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Friday, December 20, 2013
Freelance Toolbox

What I learned from Moore, Okla., tornado coverage

By Carol Cole-Frowe

NOTE: A portion of this column ran previously on SPJís SPJ's Independent Journalist blog.

A few months ago, there was breaking news almost in my backyard, and suddenly I had more freelance business than I knew what to do about.

Iíd just come out of my Norman, Okla., basement on May 20, after an EF-5 tornado ripped an almost 17-milelong gash through Moore, Okla., and parts of south Oklahoma City, about 10 miles north of my house. My cell phone started ringing and didnít stop for about a week.

One journalist friend at The Oklahoman called to see if I could be available for The Wall Street Journal. Another freelancer friend referred me an NPR interview. Another friend sent me a gig on Huff Post Live. The Weather Channel was referred by journalism professor friends. I turned down more business in two or three days than Iíd had in a month.

My other freelance friends were just as busy.

Friend and Oklahoma City freelancer Heide Brandes got a call from a former journalism professor with a referral to do tornado coverage for The Washington Post, and she wrote for them for about three days. I referred her the WSJ job, and she wrote some for Reuters, too. Brandesí work for Reuters has continued with other unrelated assignments after the tornadoes.

What did I learn during those hectic days?

NETWORKING PAYS OFF

All of the jobs after the tornadoes came from referrals from journalist friends, colleagues and connections weíd made years before. Some came from other SPJ freelance members. You never know where a referral might come from.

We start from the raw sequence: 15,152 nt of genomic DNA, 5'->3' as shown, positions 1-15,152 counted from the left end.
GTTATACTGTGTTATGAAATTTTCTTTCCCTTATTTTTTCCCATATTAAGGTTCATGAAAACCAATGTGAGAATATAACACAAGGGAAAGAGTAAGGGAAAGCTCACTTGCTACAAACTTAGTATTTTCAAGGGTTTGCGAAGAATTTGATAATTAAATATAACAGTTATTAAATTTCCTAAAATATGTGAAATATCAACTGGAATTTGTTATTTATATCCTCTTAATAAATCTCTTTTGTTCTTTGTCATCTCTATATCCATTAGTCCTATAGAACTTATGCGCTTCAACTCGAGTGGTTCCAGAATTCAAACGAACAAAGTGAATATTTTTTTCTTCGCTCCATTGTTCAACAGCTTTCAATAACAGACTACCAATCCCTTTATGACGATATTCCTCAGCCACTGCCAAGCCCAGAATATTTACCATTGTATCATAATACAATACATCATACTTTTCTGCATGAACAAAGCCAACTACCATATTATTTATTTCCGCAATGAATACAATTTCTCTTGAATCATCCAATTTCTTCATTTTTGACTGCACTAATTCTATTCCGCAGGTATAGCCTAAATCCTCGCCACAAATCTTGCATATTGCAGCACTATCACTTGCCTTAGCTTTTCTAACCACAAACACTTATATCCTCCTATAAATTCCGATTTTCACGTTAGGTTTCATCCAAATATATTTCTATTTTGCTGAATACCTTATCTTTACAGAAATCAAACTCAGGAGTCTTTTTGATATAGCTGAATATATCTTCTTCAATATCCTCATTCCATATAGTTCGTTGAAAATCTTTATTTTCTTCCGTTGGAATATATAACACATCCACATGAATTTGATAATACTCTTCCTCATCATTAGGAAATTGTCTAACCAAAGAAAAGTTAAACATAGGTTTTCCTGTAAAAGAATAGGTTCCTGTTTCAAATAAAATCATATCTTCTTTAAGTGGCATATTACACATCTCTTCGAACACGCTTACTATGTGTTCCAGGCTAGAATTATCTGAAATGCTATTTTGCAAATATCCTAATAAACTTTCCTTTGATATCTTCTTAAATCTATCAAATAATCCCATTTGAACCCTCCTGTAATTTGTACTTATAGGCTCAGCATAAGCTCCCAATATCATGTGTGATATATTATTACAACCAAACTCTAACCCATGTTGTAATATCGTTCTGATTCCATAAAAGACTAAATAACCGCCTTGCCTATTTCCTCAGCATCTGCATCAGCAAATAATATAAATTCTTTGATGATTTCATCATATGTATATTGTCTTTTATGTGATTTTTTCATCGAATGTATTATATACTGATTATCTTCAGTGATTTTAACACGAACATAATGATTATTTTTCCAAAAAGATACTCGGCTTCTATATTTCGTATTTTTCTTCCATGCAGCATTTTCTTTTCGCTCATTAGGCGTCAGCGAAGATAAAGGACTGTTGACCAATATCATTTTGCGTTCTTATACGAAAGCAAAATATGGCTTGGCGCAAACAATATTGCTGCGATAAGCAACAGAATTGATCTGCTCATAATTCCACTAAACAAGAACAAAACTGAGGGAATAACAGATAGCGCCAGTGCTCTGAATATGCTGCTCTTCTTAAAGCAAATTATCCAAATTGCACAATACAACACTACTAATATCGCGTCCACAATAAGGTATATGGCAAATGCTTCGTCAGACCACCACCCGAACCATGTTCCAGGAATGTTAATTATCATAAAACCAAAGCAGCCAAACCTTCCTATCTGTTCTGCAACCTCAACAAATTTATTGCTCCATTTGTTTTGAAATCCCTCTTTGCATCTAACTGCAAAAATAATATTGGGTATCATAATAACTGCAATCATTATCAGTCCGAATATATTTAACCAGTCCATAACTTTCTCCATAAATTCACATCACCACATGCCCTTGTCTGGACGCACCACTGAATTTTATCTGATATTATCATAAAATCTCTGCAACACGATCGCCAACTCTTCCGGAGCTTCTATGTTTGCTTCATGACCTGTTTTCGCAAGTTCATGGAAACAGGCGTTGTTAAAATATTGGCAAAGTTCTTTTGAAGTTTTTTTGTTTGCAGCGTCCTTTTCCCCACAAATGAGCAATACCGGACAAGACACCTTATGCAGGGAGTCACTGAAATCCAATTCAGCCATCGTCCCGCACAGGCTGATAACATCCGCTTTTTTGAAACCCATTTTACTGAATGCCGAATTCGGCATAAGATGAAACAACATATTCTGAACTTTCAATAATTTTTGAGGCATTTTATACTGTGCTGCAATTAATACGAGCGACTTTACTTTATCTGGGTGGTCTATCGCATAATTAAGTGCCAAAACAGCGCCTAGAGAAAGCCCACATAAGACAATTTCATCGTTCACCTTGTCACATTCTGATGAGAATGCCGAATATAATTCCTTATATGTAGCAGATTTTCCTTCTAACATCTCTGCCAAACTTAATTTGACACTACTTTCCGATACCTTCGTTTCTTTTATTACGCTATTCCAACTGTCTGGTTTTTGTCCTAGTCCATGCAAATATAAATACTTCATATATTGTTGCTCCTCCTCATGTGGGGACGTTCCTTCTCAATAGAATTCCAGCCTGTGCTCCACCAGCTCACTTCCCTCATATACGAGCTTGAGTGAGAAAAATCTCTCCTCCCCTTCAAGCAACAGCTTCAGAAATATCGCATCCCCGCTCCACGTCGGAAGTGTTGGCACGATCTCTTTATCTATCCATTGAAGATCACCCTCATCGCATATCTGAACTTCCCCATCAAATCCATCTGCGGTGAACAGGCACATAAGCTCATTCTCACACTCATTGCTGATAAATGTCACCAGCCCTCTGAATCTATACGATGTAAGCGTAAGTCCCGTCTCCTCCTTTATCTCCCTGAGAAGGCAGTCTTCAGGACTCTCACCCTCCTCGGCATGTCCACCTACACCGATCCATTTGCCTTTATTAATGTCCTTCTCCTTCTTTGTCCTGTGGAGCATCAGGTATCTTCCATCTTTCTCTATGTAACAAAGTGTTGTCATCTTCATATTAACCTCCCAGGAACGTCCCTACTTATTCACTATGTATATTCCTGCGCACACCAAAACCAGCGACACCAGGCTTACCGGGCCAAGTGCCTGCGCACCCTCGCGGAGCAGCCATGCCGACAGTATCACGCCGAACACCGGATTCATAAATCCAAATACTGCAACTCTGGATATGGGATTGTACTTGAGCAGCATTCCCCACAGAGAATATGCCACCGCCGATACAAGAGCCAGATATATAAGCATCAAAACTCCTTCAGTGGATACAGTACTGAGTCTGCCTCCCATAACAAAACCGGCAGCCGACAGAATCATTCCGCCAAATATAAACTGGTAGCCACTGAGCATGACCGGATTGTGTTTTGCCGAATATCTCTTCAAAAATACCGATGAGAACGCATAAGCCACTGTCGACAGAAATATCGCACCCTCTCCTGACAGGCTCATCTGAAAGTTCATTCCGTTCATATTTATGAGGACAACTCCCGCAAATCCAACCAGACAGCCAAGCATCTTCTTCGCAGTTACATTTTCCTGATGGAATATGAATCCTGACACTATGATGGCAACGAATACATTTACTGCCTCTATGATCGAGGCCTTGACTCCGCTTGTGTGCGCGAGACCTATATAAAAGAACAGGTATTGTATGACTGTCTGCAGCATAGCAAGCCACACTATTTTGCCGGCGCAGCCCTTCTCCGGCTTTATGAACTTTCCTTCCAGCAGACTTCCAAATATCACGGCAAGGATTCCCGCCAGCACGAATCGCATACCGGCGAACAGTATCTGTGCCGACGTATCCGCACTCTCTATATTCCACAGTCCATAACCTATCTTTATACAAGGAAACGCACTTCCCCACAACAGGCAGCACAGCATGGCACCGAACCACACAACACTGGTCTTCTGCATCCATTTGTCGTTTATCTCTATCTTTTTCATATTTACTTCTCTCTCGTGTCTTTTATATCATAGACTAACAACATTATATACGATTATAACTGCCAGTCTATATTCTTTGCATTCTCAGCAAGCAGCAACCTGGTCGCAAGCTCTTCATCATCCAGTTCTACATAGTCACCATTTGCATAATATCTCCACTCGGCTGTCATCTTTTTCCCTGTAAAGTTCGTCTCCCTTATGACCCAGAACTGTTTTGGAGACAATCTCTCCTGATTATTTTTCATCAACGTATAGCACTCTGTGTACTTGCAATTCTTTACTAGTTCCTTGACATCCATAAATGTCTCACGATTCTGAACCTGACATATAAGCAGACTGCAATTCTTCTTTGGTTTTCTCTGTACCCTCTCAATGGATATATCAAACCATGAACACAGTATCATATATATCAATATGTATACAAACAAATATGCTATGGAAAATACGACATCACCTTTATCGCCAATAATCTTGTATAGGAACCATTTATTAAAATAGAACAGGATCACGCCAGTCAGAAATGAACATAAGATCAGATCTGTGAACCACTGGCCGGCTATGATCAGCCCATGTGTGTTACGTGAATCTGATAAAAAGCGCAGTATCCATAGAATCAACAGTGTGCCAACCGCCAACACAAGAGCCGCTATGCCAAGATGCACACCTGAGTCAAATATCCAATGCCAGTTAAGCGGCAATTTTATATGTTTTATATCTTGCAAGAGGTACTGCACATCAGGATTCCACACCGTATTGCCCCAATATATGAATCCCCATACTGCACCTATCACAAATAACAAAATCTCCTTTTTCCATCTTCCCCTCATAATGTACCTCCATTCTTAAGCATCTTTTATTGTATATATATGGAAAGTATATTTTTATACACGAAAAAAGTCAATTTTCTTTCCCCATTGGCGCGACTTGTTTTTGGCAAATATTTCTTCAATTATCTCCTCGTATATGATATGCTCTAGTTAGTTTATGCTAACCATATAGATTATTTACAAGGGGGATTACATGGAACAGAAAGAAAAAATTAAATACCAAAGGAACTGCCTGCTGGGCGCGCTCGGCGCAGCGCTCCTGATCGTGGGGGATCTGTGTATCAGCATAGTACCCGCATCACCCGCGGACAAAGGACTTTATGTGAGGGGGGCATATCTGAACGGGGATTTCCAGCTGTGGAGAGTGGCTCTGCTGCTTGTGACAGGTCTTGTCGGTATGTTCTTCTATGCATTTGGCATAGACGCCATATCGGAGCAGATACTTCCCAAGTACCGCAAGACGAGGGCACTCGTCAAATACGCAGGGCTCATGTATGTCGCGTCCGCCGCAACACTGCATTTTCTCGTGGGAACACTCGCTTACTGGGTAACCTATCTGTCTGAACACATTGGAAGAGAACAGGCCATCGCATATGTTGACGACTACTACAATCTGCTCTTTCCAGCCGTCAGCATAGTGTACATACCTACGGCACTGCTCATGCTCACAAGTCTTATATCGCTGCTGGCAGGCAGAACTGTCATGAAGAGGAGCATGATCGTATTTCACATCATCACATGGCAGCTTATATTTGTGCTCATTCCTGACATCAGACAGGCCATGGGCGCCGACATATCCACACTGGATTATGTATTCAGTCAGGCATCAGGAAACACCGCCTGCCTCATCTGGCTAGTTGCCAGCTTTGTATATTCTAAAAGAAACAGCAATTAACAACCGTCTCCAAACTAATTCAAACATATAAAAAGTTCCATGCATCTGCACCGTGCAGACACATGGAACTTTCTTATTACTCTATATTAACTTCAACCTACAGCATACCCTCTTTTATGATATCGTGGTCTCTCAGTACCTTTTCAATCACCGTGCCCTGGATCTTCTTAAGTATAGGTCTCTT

EVERYBODY HAS A STORY ABOUT WHERE THEY WERE WHEN THE ďBIG ONEĒ CAME THROUGH

People who have been through that kind of trauma often want to talk about it.

ITíS IMPORTANT TO BE SELF-RELIANT WITH YOUR OWN FOOD AND BEVERAGES AND BRING YOUR OWN ICE CHEST

People who are out on a scene will try to give you food and bottled water. But you donít know when those sandwiches were made or if they were made in an appropriate, healthful way. I made a mistake of eating a sandwich offered to me by a tornado victim after Iíd been out all day. Apparently, the sandwich had been out all day as well, and I got food poisoning. Not good timing when youíre that busy.

MAKE IT HAPPEN

The first request from The Weather Channel was to find some of the hero teachers who covered their students with their bodies. I picked my way around the affected area immediately to one of the two destroyed elementary schools and found a teacher cleaning items out of what was left of her classroom with the help of parents and students. I was able to turn my first two stories and art for them within about two to three hours.

HAVE PROFESSIONAL BUSINESS CARDS

I used an SPJ and Radio Television Digital News Association lanyard from a previous Excellence in Journalism conference and inserted business cards, my SPJ membership card and a press pass from another organization, and that seemed to look official enough for the police and firefighters to let me into the tornado-affected areas. Best-case scenario would be to have a letter from the media that is employing you, but if youíre already in the field, that may not be possible.

KEEP YOUR PERSONAL WEBSITE UPDATED ALONG WITH YOUR LISTING IN SPJíS FREELANCER DIRECTORY

When news breaks is not the time to be updating your website or listings. Jobs Iíve gotten from the Freelancer Directory have paid for my SPJ membership many times over.

REQUESTS FOR INTERVIEWS BY OTHER MEDIA CAN EAT YOUR TIME IF YOUíRE NOT CAREFUL, AND THEY DONíT PAY THE BILLS

Prioritize what you need to do and stick with it.

Carol Cole-Frowe is a fulltime independent journalist who splits her time between Oklahoma and north Texas. She is also an adjunct journalism professor at The University of Oklahoma. Contact her at carol.colefrowe@gmail.com.

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